Take me for example. I originally saw Ubu and the Truth Commission when I was studying fine art. I already had an interest in puppet theatre, but at that point I realised that by bringing sculptural and animated forms into the theatre space, you could create story and relationships around those objects, giving them so much more meaning. I was totally inspired to pursue puppetry as a professional career.
Over the last 15 years we’ve really seen an incredible increase in the number of theatre companies both for adults and children working professionally with puppet theatre, and have seen a huge increase in audiences interested in the work.
What are some of the challenges Handspring faces?
Over the course of its history, Handspring has created productions in South Africa that have relatively short runs in this country. The majority of the performance work is done overseas. It’s really difficult to raise the funds for producing theatre work here, so it works out better financially to tour work. Puppet theatre is really at the top end of that because you don’t just have to train the actors, you have to build them. It’s literally years of work ahead of starting rehearsals. Another theatre might have a concept, get the budget, get the people together and start rehearsing. We don’t do that. We spend a year planning and conceptualising, developing characters and sculpting them, and then go into rehearsals. So it’s a slow process, and it’s very expensive.
Tell me about the Handspring team. How diverse is their skill set?
Before the end of the production of the War Horse puppets, the workshop was full of 15 people, working away everyday. They were specialists in building the War Horse puppets. The majority of staff had some background in craft work, handwork, carpentry, artistry – but we have had people from other backgrounds, like fishermen. There was a lot of on-the-job training. They would build components for the horses, cane work, bending cane, binding it. There was a diversity of skills in the workshop. As team as a whole, puppetry requires you to have a huge span.
Handspring has worked with a broad range of artists, writers and directors. What is your approach to collaboration?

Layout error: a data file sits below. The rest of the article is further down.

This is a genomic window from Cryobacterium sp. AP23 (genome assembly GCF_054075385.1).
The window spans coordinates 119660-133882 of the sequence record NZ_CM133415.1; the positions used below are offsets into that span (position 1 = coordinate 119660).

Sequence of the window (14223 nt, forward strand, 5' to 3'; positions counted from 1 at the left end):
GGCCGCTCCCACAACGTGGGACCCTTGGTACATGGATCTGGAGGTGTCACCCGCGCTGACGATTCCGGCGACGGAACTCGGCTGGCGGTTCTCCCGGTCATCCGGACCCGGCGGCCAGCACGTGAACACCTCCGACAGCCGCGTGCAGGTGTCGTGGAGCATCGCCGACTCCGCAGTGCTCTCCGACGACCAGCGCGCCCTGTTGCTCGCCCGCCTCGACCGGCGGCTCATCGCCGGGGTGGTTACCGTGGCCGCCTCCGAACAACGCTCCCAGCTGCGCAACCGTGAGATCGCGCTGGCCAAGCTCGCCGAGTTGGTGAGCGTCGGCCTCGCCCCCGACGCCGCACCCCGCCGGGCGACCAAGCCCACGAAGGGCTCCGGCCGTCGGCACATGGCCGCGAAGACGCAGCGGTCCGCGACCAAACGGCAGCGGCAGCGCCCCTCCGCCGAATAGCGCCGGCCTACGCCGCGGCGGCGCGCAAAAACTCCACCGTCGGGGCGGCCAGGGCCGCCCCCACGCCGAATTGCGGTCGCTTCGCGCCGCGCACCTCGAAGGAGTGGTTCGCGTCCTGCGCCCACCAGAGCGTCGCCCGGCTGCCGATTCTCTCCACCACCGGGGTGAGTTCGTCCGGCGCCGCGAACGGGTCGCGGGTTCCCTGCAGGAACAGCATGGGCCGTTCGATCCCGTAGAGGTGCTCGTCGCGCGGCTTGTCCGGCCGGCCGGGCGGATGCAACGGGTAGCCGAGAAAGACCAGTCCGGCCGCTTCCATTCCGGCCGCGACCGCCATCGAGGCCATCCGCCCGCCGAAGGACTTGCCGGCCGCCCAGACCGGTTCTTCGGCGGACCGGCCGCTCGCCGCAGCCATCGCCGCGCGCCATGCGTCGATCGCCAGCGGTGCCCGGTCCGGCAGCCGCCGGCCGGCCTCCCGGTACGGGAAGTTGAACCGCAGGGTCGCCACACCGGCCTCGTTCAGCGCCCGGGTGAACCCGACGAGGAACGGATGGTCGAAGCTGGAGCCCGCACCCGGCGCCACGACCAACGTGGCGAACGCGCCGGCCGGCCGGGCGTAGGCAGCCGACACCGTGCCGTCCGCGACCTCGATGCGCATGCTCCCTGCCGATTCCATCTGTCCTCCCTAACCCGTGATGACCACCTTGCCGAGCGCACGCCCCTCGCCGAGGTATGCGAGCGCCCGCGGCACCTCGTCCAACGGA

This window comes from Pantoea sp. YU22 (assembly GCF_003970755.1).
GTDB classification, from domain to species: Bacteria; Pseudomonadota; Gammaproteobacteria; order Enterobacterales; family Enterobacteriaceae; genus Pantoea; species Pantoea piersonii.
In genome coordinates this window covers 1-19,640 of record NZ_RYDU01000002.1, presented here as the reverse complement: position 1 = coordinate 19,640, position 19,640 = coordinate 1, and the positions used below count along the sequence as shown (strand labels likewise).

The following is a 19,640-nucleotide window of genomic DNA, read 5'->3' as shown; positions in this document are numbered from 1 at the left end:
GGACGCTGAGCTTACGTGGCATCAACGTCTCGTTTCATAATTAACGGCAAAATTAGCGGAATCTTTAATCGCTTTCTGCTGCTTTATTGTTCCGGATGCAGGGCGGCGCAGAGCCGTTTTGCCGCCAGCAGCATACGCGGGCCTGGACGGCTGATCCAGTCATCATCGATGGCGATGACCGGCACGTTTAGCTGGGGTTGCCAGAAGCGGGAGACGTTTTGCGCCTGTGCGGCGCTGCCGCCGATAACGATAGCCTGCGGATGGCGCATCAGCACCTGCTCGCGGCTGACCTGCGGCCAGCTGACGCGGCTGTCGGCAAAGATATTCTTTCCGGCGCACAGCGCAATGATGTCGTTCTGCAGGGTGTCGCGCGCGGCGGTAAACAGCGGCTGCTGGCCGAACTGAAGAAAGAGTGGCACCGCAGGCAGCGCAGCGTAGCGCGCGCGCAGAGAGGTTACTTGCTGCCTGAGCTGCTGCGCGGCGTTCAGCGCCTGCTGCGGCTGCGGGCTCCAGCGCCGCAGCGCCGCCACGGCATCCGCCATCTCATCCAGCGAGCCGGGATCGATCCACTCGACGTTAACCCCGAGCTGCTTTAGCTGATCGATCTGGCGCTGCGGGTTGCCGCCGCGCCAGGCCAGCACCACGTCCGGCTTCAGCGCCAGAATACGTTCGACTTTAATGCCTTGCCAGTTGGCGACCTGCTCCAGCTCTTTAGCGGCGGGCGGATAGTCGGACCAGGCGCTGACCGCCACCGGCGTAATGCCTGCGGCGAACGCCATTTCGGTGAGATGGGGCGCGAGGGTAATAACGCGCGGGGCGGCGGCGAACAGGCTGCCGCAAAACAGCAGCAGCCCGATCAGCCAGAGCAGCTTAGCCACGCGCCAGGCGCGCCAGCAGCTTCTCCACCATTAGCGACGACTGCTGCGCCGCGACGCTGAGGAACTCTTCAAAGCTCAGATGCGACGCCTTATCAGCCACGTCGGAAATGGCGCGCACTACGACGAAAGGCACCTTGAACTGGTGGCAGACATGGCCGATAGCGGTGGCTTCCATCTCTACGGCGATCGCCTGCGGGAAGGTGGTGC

It is quite a big range. But when we look at what characterises our work overall, there’s an investment in honesty of communication, and an exploration of what it means to be human in our world, either in relation to our social circumstances or the animals that we share our world with. That’s a thread that runs through all the work we produce.
I do think as an artistic company we’re quite open to collaboration, but one of the key features in the way we collaborate is that we always collaborate from the beginning to the end. For example if someone asked us to make a puppet to do a particular thing in their show, we would never say yes to that. We would work, from the ground up, on what the role of an object is in relation to this performance piece, develop the concept for the object, then develop the object and work with it in rehearsals, and see the piece to its completion. It’s really a holistic approach to the theatre product, not sporadically throwing in a thing here or there.
What is the aim of the Handspring Trust for Puppetry Arts?
There are several aims within the trust. One is using puppetry as a tool for social development, which as I’m sure you can imagine in South Africa is in plentiful need. The trust has chosen to focus that aspect of its work in a nearby village, where the historical town is divided into white people and people of colour. Every year ahead of the day of reconciliation, the trust does workshops with children and adults to prepare a parade which takes place throughout the town and brings people of all different cultural and racial backgrounds together.
There are also two Handspring employees who run their own community theatre puppet company in a township very close to our factory. The trust supports that group by helping to bring mentors to help direct, and gives them funds to build puppets. So the trust wants to develop community-based arts groups, reaching those who don’t have access to university level education.
Another aim of the trust is to develop the thinking around puppet theatre. To that end, we’re working on a conference for next year, bringing some of the interesting thinkers from around the world, who have things to say about objects in and out of performance. That is a collaboration with the University of Western Cape.